The protagonist of the story, Robert Exley, does not work for an insurance company, although this is what his employer instructs him to say if asked by outsiders. Instead he jokes that if he answered the question he would have to kill the inquirer. He has also been known to say this to his seventeen year old son, Stephen, who asks him each evening, “How was it today?” This started as a joke because Stephen felt he had taken on the role of wife in their household of two, cooking dinner and deciding what shopping would be needed. Robert’s wife – Stephen’s mother – died when the boy was a toddler. Robert has never sought to replace her.

People die, this is inevitable. When Robert was twenty his father killed himself, although by then the older man had been living away from his wife and son for many years. Like Robert, his father worked for the Faculty – Robert’s wife, Mary, had worked there as well. Robert had recruited her and she had become a rising star despite her frowned upon choice to have children.

Mary had spoken to Robert about the importance of cultivating indifference. On a bad day at work – as a result, perhaps, of failing to instigate action – many people could be killed. Such incidents must be lived with.

Robert’s role is to ensure that nothing happens. He is given files on suspects and may order surveillance and intervention. In a city the size of London it is not possible to watch every potential terrorist. Those working for the Faculty must make choices based on disparate facts and occasional observation. They must never talk about what they do.

The story covers the years just before and after Stephen attends university. Like his mother, he is interested in philosophy. He keeps a journal that he writes in code and that his father takes to work to be deciphered. They never mention this strange form of communication. They rarely talk about anything of import.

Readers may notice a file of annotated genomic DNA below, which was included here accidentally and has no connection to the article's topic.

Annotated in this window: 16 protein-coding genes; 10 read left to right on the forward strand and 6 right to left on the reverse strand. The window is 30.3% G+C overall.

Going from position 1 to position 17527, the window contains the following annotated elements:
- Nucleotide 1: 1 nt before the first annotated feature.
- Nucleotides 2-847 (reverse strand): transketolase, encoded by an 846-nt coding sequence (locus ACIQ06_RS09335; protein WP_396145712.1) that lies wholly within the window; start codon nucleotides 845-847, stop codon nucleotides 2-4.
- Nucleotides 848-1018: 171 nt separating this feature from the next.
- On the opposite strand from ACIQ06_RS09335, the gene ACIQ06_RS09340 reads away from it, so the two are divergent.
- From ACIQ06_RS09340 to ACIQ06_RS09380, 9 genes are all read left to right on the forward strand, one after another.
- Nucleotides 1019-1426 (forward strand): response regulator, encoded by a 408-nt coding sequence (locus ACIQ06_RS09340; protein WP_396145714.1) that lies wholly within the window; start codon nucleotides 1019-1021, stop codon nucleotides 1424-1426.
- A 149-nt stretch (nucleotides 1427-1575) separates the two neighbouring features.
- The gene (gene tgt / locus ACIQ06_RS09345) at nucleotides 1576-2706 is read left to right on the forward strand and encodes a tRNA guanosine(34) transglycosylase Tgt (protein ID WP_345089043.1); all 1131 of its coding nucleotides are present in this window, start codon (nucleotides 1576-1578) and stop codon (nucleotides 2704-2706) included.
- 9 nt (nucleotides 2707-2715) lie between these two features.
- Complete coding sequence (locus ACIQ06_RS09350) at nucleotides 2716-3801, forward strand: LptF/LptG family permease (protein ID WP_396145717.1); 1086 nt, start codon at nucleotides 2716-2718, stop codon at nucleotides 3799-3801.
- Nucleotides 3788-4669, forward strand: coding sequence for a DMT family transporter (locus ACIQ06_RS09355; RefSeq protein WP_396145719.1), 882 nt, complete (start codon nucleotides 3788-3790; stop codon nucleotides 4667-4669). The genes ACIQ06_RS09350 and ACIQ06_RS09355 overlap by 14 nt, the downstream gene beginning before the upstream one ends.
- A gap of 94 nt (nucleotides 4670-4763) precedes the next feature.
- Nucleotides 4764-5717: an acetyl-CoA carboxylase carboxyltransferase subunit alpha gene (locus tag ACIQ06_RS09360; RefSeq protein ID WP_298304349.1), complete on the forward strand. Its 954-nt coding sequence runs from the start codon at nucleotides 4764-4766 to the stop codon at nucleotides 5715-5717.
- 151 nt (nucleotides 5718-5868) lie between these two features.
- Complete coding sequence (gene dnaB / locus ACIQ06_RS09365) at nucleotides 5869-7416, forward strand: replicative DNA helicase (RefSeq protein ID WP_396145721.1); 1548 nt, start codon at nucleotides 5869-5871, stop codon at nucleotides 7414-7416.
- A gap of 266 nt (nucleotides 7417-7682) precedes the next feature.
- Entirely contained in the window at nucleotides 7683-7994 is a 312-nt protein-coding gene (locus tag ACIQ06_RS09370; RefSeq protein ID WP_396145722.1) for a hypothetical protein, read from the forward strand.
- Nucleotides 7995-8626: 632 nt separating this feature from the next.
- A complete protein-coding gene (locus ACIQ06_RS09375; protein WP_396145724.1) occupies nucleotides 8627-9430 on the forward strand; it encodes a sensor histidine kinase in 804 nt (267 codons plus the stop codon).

As well as the events that make up Robert’s days, chapters detail the contents of Stephen’s journal. Working for the government intelligence services brings with it suspicion and a need for secrecy. The interlinked webs of truth and fiction can be a challenge to differentiate.

Stephen is interested in his paternal grandfather and writes about the man’s life, even though the details he has been told are limited. I found these sections of the story slow to read although they prove notable later.

Robert’s days are of more interest until he is assigned a task dealing with a prisoner and a game of Go commences. The convoluted threads then slowly come together. The reader must decide which moves have been feints.

Key elements in the story are the importance of past and future to the present. Death hovers in the background and Robert appears to almost look forward to his. Stephen has also shown an interest yet Robert refuses to confront how his son is feeling.

“His argument concerned only the prolongation of an intolerable present for fear of – in the certainty of – an even more intolerable future. When you reduced life to that dilemma, was it possible to remain indifferent? Was one forced to live as if life might not be intolerable, forced to hope that it might even be improved?”

The denouement is something of a monkey puzzle with plenty to chew over but an undercurrent of melancholy. Stephen and Robert’s story may finish but the work of the intelligence services remains.

A story of grief and its many facets, of abandonment and strategies for self-preservation. This was a complex and not always comfortable read.

My copy of this book was provided gratis by the publisher, Salt.